|Nebraska Wiki Topics|
|Local Research Resources|
Online Resources[edit | edit source]
None at this time.
Why Use Tax Records[edit | edit source]
By studying several consecutive years of tax records you may determine when a young men came of age, when individuals moved in and out of a home, or when they died leaving heirs. Authorities determined wealth (real estate, or income) to be taxed. Taxes can be for polls, real and personal estate, or schools.
Tax record content varies and may include the name and residence of the taxpayer, description of the real estate, name of original purchaser, description of personal property, number of males over 21, number of school children, slaves, and farm animals. Tax records usually are arranged by date and locality and are not normally indexed. Tax records can be used in place of missing land and census records to locate a person’s residence.
How to Use Tax Records for Nebraska[edit | edit source]
County Level[edit | edit source]
County tax records, real and personal, are located in the office of the county treasurer at the county seat. Many tax records are still held at the county level; many taken before 1912 have been sent to the Nebraska State Historical Society. The researcher should contact the archives at the society to learn of its holdings for a particular county before contacting the county.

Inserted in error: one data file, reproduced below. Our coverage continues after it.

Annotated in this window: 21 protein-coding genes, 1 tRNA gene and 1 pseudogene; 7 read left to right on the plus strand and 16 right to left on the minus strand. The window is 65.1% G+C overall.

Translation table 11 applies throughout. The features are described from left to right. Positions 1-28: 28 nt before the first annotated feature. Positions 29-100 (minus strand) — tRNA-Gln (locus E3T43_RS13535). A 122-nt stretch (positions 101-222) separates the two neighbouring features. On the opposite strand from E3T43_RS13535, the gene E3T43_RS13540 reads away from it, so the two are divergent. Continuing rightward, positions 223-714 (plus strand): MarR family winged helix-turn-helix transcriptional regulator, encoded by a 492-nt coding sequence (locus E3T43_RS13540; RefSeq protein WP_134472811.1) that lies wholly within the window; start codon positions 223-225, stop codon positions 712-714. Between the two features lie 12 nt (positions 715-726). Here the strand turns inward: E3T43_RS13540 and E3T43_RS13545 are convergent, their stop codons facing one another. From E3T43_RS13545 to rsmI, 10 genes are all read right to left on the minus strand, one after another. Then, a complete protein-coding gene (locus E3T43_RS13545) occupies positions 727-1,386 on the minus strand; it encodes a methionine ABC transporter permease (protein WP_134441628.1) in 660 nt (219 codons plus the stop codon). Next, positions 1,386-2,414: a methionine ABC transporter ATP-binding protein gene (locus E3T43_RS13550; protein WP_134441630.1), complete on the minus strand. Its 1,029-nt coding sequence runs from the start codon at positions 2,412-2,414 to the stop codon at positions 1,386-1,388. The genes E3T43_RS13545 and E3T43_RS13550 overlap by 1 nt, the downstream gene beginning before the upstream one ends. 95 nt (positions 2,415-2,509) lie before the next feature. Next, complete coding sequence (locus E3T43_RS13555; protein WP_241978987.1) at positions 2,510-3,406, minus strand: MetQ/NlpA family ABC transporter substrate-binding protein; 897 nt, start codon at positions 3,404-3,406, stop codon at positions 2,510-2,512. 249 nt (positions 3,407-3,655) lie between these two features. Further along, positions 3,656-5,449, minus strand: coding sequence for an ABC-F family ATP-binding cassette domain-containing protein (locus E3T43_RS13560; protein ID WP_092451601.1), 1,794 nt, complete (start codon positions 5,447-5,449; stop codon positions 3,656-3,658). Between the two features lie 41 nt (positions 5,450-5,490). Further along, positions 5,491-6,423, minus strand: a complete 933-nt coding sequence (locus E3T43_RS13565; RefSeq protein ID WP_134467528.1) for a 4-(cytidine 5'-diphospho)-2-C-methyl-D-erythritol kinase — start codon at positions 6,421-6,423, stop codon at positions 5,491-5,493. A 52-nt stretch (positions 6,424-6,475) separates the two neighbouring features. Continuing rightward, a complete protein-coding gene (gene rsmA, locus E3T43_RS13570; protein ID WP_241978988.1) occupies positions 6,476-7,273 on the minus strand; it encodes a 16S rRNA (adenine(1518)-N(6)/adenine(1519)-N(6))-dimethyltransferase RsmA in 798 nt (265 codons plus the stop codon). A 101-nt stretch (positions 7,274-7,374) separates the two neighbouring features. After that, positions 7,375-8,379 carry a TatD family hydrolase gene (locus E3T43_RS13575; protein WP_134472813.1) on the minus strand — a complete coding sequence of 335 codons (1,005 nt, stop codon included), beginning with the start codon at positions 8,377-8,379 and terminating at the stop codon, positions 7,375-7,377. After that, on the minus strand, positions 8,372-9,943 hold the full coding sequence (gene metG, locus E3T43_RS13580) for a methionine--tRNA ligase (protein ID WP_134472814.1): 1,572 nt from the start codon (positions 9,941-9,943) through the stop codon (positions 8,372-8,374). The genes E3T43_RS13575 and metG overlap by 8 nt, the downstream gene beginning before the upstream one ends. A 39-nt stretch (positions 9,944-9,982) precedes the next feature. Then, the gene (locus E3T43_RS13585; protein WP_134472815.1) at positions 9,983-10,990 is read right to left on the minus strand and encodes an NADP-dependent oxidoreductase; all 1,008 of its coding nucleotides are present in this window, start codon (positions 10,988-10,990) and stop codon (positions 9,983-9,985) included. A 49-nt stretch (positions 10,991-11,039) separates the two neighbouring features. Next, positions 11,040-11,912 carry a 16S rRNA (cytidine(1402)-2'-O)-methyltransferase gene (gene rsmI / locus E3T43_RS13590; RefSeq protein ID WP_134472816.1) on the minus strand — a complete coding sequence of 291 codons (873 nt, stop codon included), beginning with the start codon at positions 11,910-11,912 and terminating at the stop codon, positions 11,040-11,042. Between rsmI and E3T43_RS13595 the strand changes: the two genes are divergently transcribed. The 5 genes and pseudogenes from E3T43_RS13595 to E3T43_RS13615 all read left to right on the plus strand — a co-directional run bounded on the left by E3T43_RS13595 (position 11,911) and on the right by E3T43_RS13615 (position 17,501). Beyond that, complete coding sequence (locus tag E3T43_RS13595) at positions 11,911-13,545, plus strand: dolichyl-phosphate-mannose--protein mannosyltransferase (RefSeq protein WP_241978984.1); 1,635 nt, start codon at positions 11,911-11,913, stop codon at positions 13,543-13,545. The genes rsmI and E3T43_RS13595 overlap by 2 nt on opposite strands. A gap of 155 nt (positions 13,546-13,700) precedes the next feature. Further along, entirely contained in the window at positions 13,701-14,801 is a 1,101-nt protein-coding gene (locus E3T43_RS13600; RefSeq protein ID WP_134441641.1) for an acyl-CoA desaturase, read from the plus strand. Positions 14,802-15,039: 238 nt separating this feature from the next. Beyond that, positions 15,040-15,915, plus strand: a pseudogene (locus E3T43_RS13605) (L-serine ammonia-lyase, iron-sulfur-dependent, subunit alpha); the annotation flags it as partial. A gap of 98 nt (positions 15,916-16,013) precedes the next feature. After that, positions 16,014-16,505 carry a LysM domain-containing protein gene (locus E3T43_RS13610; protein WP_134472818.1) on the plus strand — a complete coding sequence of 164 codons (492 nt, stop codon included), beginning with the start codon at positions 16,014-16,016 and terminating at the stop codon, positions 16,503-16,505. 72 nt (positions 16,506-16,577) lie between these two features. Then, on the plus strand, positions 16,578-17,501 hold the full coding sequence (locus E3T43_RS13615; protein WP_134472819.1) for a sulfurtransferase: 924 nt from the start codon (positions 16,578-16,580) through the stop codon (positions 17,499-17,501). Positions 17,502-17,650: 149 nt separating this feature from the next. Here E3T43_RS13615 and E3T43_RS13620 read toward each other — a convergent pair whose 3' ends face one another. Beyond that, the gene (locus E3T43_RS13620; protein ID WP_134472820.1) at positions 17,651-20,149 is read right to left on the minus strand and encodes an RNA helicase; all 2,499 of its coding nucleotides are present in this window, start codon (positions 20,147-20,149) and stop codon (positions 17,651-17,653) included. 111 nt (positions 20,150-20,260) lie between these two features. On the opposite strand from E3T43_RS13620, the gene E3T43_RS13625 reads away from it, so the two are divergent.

State Level[edit | edit source]
The Nebraska State Historical Society is continually collecting county records. At present they have tax records for forty-three counties and assessment records for many others, all for various periods of time. 
The Nebraska State Historical Society preserves records from most of Nebraska's ninety-three counties on microfilm or in original paper form. These collections include tax records. For information about these collections, go to Nebraska County Government Records
Tax Laws[edit | edit source]
Abraham Lincoln instituted the income tax in 1862, and on July 1, 1862, Congress passed the Internal Revenue Act, creating the Bureau of Internal Revenue (later renamed to the Internal Revenue Service). This act was intended to “provide Internal Revenue to support the Government and to pay interest on the Public Debt.” Instituted in the height of the Civil War, the “Public Debt” at the time primarily consisted of war expenses. For the Southern States that were part of the Confederate side of the Civil War, once Union troops took over parts of the Southern States, income tax were instituted on them. 
What history has shown us is that while property taxes are locally levied, there is significant state involvement with the amount of tax local political subdivisions can levy, how property assessments are conducted, and what services local taxing subdivisions must provide for their residents. This comes at a cost to state taxpayers, because the state has obligations it must fund as well, with a limited amount of state tax dollars.